Just like the ancient Israelites, we, too, are strangers and exiles. Some days, we feel it more than others. Camping, to me, is a really cool picture of a truth about our future home that’s easy to forget when we’re lounging on a recliner in air-conditioned, overscheduled, Netflix-binging comfort. It’s easy, I think to forget some really important truths.

We are not meant to be permanent. This world is not home. Don’t put out the welcome mat and settle down—we’ll be moving on soon. We are not meant to be comfortable, which is something absolutely no one in our culture is going to agree with. We are not meant to be separated from each other.

I remember these things best when there’s hard ground beneath me and stars above me. When I feel sore all over from exploring the wild beauty of God’s creation. When I don’t check my phone for hours because I’m surrounded by people I love who are closer than they usually are.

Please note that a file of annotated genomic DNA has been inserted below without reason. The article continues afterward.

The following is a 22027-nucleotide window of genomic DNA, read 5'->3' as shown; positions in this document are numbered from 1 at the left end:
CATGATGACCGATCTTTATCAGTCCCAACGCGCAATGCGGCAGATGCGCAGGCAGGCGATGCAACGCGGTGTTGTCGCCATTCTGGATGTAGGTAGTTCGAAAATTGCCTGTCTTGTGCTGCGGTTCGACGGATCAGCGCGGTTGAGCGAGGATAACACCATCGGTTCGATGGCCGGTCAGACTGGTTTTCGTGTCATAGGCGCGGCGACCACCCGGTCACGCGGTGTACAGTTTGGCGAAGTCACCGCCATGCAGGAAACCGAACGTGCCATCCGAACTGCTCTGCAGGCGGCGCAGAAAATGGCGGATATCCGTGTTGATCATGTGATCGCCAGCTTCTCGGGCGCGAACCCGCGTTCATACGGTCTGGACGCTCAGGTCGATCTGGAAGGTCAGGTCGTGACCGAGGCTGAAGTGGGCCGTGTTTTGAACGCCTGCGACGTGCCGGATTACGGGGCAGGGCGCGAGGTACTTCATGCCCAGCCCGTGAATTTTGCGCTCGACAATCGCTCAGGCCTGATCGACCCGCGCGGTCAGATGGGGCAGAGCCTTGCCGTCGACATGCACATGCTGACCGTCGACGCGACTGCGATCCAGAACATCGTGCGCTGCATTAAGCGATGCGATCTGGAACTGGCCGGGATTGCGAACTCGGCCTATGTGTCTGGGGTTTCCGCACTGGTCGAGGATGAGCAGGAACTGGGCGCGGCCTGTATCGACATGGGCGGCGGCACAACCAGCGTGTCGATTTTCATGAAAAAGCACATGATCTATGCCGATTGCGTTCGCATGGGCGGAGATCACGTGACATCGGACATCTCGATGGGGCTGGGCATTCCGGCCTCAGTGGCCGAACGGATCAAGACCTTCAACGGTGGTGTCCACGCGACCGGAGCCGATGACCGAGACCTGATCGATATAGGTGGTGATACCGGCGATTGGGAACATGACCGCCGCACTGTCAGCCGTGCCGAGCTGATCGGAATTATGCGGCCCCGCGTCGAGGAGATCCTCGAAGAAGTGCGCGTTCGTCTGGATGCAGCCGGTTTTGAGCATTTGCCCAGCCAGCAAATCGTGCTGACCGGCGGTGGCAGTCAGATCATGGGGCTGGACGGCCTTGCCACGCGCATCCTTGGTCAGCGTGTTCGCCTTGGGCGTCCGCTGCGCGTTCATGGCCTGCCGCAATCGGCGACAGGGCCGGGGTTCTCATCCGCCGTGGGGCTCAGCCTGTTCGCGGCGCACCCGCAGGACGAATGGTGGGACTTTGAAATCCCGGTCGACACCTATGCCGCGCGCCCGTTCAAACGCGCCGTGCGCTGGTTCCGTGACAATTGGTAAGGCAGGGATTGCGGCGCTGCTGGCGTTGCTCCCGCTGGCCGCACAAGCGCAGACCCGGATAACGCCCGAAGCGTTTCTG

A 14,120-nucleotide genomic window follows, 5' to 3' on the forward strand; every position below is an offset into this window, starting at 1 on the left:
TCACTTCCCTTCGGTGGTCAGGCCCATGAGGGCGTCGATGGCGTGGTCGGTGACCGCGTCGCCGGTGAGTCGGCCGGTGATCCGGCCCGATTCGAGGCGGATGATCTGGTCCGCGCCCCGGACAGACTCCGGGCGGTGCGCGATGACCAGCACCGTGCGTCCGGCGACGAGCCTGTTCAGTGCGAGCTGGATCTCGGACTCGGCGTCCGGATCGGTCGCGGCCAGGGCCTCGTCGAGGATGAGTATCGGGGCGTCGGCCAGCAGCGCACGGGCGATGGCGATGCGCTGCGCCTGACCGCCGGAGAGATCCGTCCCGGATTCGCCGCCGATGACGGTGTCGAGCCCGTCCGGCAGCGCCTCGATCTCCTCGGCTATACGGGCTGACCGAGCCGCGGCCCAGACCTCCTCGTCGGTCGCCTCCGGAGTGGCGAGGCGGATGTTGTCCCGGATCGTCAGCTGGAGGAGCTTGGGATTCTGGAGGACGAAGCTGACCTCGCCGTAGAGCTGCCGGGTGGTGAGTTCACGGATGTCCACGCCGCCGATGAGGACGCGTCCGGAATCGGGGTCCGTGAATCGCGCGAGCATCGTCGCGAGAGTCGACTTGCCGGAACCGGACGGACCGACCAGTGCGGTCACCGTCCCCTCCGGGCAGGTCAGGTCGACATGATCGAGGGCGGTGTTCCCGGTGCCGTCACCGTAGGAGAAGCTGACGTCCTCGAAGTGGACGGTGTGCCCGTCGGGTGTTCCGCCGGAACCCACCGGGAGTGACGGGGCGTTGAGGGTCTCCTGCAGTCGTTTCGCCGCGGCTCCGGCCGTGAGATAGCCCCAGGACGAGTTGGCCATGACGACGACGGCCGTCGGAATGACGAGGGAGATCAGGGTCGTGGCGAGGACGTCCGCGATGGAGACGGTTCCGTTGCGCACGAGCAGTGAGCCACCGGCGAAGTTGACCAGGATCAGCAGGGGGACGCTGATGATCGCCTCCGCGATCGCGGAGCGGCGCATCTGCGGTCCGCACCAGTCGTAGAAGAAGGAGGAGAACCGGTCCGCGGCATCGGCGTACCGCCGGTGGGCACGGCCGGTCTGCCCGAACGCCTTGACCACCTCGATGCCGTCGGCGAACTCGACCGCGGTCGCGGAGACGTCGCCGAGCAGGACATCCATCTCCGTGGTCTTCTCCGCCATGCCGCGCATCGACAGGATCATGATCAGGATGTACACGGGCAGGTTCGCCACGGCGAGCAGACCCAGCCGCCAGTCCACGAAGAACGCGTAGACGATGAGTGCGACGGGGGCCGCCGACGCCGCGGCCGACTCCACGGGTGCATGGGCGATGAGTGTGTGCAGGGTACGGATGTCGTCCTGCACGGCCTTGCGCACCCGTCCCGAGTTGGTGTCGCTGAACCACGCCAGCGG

This post was supposed to be satire, starting out as a joke I made to a few less-than-enthusiastic family members. And it still isn’t meant to be taken seriously, not really.

But something happened: I realized that camping is not biblical…but it is beautiful. And everything that brings joy, every sunset and hiking trail and perfectly turned pancake, is a testimony to the goodness of God and the glory of the new creation that will be all of those things without the messed-up parts—without the mosquitos and sunburn and occasional bear attacks. (Kidding. This has never happened to me.)

So, in summary, camping: temporary, uncomfortable community out in God’s creation. Basically the best analogy for the Christian life outside of Pilgrim’s Progress, backed up with a complex history of tent-dwelling wanderers and the God they served. Eating s’mores is worship. Waking up stiff and cold is spiritual discipline. That leaky tent is the hand of God in your life to develop your character.

Let’s go.

Calvin2

4 comments

  1. As a nursery worker/amateur botanist …I’m actually more likely to say that plant matter is more interesting than interacting with others at a campsite. 😉